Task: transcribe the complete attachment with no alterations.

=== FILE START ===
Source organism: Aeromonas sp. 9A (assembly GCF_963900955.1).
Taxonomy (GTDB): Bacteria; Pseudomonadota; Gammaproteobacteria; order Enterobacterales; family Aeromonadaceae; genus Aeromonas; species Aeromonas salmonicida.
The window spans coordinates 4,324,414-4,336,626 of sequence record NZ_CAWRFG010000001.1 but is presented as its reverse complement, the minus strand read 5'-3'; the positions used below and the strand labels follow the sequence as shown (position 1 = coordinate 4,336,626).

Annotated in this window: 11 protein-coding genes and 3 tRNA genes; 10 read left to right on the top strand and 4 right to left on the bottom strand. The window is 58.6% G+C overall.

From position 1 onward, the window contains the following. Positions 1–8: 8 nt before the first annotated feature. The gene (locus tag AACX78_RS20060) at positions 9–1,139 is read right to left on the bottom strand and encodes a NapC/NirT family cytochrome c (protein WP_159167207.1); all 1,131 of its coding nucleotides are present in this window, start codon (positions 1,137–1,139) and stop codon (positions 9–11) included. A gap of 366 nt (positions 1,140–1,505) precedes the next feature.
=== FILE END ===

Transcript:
Source organism: Aeromonas sp. 9A (assembly GCF_963900955.1).
Taxonomy (GTDB): Bacteria; Pseudomonadota; Gammaproteobacteria; order Enterobacterales; family Aeromonadaceae; genus Aeromonas; species Aeromonas salmonicida.
The window spans coordinates 4,324,414-4,336,626 of sequence record NZ_CAWRFG010000001.1 but is presented as its reverse complement, the minus strand read 5'-3'; the positions used below and the strand labels follow the sequence as shown (position 1 = coordinate 4,336,626).

Annotated in this window: 11 protein-coding genes and 3 tRNA genes; 10 read left to right on the top strand and 4 right to left on the bottom strand. The window is 58.6% G+C overall.

From position 1 onward, the window contains the following. Positions 1–8: 8 nt before the first annotated feature. The gene (locus tag AACX78_RS20060) at positions 9–1,139 is read right to left on the bottom strand and encodes a NapC/NirT family cytochrome c (protein WP_159167207.1); all 1,131 of its coding nucleotides are present in this window, start codon (positions 1,137–1,139) and stop codon (positions 9–11) included. A gap of 366 nt (positions 1,140–1,505) precedes the next feature.